Just when it seems that all is going well for the “Paper Dolls” and that they found their place in Israel, the earth shatters. The change in the government policy towards illegal workers, and the establishment of the immigration police, make the lives of foreigners without a working permit a living hell. Police raids happen daily and the fear of deportation penetrates every corner. Meanwhile the “Paper Dolls” try to continue with their daily routine; work, shows, spending time together, and facing the various layers of Israeli society. The preparations for the beauty queen pageant are taking place. This time, the queen will be a biological woman. But the people who help prepare the contestants are Jan, Chicki and Georgio, the “real” women.
In Jerusalem, Cheska, the group choreographer, decides to distance himself a bit from the pressures of the big city. He organizes the Philipine independence day ceremony in a downtown hotel. The traditional celebration which takes place side by side with the Arab hotel workers and orthodox Jewish hotel guests, again, sharpens their foreign place in Israel.
Something is broken amongst the “Paper Dolls members”. Cheska, one of the group members is arrested on an immigration police raid and faces deportation. Tomer, the director, visits Cheska at the detention house and shoots a farewell speech from him that touches the “Paper Dolls” deeply and brings them to tears. They decide to organize a special show in his honor in order to raise money which will facilitate his return to the Philippines.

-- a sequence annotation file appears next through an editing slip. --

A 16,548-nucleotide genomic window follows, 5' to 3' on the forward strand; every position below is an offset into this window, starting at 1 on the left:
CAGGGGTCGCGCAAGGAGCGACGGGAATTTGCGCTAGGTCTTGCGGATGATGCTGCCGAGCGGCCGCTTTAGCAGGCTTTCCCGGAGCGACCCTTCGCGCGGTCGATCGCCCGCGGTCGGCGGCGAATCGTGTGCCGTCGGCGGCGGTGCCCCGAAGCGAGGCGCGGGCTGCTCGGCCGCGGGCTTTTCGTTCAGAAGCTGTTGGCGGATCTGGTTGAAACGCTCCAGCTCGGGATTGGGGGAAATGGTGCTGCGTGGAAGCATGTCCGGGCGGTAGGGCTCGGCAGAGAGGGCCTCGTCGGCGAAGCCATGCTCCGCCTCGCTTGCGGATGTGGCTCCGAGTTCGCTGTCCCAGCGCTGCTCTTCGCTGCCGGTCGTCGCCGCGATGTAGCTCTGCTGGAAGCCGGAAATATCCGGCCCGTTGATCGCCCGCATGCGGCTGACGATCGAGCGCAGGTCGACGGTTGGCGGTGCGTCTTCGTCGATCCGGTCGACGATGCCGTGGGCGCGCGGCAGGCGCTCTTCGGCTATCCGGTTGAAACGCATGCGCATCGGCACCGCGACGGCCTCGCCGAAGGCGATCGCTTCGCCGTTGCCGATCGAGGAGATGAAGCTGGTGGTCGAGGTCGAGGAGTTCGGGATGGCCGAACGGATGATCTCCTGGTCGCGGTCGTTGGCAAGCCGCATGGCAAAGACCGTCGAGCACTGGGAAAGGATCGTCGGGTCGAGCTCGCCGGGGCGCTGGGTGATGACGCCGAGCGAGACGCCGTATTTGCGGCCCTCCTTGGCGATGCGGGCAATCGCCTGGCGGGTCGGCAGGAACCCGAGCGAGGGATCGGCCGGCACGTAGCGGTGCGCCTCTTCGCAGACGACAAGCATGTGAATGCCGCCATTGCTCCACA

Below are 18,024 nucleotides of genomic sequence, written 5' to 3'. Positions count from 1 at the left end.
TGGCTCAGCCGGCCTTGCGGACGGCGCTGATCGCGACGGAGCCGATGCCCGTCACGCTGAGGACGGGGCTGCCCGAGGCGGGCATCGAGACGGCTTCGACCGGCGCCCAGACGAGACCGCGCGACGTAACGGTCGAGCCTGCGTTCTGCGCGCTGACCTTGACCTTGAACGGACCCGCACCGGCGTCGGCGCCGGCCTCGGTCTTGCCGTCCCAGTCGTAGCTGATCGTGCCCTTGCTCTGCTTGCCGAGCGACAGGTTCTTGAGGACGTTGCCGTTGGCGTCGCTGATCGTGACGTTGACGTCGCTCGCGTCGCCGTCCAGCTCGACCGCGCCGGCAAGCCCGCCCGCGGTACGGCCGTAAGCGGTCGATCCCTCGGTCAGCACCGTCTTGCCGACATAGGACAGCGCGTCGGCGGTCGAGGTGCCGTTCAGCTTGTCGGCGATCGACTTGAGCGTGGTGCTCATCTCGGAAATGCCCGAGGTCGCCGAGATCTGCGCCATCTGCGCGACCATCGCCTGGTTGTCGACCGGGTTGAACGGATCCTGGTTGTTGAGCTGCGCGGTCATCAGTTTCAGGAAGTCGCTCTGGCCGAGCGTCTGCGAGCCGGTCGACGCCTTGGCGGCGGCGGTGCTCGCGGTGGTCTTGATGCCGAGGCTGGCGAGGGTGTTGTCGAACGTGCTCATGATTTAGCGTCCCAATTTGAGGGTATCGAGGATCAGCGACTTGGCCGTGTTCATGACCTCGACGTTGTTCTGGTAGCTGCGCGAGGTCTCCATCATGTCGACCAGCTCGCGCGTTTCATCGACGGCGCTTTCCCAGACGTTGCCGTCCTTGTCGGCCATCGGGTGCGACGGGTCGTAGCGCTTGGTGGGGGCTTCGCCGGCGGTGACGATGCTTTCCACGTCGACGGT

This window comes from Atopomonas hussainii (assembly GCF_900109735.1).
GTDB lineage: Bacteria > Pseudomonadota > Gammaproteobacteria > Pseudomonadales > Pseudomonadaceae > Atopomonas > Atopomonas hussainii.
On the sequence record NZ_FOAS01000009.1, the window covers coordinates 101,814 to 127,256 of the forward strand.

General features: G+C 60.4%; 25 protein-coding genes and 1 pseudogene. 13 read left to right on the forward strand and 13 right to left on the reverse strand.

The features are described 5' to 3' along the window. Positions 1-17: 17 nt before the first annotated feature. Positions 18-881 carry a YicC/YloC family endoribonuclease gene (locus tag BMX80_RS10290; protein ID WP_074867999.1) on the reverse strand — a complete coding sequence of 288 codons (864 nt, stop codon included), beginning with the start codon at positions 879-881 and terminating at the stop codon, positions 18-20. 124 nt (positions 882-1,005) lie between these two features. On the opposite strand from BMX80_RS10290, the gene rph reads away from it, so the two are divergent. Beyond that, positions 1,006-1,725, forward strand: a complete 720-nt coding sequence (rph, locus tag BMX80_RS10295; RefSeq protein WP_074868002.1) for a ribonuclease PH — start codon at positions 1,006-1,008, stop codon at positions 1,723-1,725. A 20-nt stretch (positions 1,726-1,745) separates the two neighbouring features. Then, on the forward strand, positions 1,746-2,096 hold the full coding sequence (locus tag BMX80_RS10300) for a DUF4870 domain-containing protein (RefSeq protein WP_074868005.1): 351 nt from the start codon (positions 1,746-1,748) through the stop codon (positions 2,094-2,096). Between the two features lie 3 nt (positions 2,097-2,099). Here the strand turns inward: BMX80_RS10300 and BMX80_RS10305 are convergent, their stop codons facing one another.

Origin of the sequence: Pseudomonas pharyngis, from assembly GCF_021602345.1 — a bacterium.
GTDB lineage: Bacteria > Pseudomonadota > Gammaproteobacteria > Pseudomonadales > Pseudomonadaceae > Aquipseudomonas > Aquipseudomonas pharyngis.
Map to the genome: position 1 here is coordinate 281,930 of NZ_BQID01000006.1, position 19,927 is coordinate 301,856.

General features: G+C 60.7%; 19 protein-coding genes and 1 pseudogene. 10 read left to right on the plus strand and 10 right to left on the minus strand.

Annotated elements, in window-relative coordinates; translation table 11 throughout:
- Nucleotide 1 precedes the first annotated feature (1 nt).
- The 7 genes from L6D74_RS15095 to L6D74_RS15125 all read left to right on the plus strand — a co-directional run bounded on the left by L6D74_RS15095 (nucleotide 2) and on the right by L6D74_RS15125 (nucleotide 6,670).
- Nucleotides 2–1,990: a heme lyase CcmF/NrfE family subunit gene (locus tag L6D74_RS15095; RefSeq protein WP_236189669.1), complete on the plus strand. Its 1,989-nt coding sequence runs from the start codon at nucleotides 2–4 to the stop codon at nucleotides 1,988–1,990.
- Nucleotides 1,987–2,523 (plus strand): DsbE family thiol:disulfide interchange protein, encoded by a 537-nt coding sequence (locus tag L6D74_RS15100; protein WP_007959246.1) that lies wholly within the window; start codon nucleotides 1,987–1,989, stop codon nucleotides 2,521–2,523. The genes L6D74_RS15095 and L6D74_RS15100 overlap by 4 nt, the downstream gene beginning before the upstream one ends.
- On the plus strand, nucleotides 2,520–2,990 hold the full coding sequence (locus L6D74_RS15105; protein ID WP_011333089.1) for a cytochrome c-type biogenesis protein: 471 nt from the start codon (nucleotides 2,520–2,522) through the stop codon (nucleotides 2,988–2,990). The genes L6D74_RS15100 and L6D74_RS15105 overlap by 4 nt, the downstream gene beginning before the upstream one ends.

Chiki takes Cheska’s arrest very hard. He understands that the deportation threat hangs above all of them at any moment, and he comes to a courageous decision that is the beginning of the end for the “Paper Dolls”.
Meanwhile, the father-daughter relationship between Sally and her employer deepens. He buys her dresses and she supports him in his struggle against cancer. They too know that sooner or later they will have to part ways.
Chicki’s surprising announcement causes the show for Cheska to actually be the last show of the “Paper Dolls”. They were not prepared for this moment and are not sure how to handle it. In front of an Israeli and Philippine audience the band says goodbye and many tears are shed on stage.
End of story. In the last episode the “Paper Dolls” scatter to different places. The group that was once family, is no longer. Chicki the leader of the group prepares for his move to London. The situation is very emotional, as the group members pack a long life episode into suitcases, and find on the way pictures from the past, family pictures, childhood pictures, and memories of the less fond years where they were searching for their sexual identity.
The group gathers for the very last time for a farewell dinner at Tomer’s mom’s house. Her five sons are scattered all over the world as well, working in foreign countries. And her small son that is staying in Israel finds himself attracted to the special family unit called the “Paper Dolls”.
As a final token of sympathy, Tomer finds himself going through an initiation event. Chicki and Jan put makeup on him and make him a woman for a brief moment. And then, after he becomes one of them, they all say goodbye, and each goes to a new unknown chapter in their life.